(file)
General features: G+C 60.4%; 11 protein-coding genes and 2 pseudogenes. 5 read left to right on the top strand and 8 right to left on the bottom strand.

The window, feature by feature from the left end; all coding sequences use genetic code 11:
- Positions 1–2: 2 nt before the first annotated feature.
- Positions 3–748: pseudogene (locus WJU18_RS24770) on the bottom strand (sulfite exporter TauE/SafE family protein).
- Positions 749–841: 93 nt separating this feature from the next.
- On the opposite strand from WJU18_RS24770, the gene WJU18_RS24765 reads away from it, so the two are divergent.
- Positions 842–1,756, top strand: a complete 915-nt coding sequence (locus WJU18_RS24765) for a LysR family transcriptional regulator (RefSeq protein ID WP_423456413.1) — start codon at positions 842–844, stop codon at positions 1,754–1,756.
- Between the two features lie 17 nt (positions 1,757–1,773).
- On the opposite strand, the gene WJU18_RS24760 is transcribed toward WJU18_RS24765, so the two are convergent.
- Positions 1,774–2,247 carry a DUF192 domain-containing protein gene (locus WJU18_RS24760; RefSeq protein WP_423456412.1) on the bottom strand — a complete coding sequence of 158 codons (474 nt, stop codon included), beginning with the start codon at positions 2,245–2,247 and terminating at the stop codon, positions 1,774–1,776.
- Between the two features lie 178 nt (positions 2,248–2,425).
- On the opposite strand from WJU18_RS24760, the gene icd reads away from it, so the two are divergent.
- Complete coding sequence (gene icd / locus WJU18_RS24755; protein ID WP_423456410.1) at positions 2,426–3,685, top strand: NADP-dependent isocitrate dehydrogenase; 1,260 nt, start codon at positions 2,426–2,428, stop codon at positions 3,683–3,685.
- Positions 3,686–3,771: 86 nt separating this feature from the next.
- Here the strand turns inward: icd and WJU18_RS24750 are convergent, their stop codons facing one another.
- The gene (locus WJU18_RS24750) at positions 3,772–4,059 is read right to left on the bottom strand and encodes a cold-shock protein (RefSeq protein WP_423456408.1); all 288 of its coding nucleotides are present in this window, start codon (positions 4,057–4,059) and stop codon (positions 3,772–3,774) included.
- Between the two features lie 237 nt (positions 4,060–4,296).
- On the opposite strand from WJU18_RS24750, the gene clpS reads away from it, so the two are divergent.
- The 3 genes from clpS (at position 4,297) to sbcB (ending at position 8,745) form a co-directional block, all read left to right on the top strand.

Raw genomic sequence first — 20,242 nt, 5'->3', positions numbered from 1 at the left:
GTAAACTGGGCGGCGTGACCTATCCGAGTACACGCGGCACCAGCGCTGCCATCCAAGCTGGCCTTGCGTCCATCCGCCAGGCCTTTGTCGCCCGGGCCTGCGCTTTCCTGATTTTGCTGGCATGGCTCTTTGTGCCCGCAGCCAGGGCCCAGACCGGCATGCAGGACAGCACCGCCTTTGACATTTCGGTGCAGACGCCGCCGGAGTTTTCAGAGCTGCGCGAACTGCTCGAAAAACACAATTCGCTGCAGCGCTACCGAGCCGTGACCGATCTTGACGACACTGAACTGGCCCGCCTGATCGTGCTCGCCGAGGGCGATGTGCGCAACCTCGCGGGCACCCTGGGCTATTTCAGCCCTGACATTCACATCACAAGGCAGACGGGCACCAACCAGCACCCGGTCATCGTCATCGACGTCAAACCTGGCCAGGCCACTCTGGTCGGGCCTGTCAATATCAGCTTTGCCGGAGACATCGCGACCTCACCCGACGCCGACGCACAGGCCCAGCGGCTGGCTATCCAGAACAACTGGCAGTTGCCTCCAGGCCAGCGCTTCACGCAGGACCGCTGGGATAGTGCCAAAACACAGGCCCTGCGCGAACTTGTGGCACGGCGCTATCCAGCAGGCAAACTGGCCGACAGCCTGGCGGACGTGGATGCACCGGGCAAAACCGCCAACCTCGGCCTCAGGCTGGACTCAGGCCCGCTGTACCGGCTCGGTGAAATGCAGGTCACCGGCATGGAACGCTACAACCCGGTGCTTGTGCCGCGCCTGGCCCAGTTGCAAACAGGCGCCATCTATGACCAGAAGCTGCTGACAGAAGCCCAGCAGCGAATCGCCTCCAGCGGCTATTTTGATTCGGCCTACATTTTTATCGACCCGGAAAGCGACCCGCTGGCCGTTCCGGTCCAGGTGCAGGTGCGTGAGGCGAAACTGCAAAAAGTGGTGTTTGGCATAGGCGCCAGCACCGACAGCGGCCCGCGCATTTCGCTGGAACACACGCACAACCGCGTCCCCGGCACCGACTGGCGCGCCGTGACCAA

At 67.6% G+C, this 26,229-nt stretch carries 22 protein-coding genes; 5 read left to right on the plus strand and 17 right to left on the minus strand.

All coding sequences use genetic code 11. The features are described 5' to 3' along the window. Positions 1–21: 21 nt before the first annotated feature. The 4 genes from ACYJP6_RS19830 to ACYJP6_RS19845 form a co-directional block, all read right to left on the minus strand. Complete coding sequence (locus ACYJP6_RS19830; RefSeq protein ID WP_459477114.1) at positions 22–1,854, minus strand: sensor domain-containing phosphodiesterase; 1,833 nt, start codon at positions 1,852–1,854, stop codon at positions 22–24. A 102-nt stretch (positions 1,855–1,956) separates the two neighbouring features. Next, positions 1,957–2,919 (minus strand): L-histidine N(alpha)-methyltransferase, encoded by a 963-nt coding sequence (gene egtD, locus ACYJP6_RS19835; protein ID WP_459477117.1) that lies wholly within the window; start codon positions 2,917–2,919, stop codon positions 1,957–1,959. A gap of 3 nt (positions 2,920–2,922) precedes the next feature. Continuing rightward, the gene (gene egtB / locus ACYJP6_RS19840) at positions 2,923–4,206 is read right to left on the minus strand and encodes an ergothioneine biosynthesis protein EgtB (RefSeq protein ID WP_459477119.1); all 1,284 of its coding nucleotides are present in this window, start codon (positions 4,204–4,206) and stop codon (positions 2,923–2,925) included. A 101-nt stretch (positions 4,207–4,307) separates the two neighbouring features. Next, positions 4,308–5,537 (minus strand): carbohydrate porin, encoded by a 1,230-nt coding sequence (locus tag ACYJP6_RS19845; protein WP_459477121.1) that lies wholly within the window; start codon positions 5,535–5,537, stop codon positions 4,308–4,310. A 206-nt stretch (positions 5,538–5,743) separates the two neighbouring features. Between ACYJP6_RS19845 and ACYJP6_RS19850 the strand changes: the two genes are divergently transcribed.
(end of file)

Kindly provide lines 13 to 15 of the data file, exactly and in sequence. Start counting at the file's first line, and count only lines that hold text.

- Complete coding sequence (gene icd / locus WJU18_RS24755; protein ID WP_423456410.1) at positions 2,426–3,685, top strand: NADP-dependent isocitrate dehydrogenase; 1,260 nt, start codon at positions 2,426–2,428, stop codon at positions 3,683–3,685.
- Positions 3,686–3,771: 86 nt separating this feature from the next.
- Here the strand turns inward: icd and WJU18_RS24750 are convergent, their stop codons facing one another.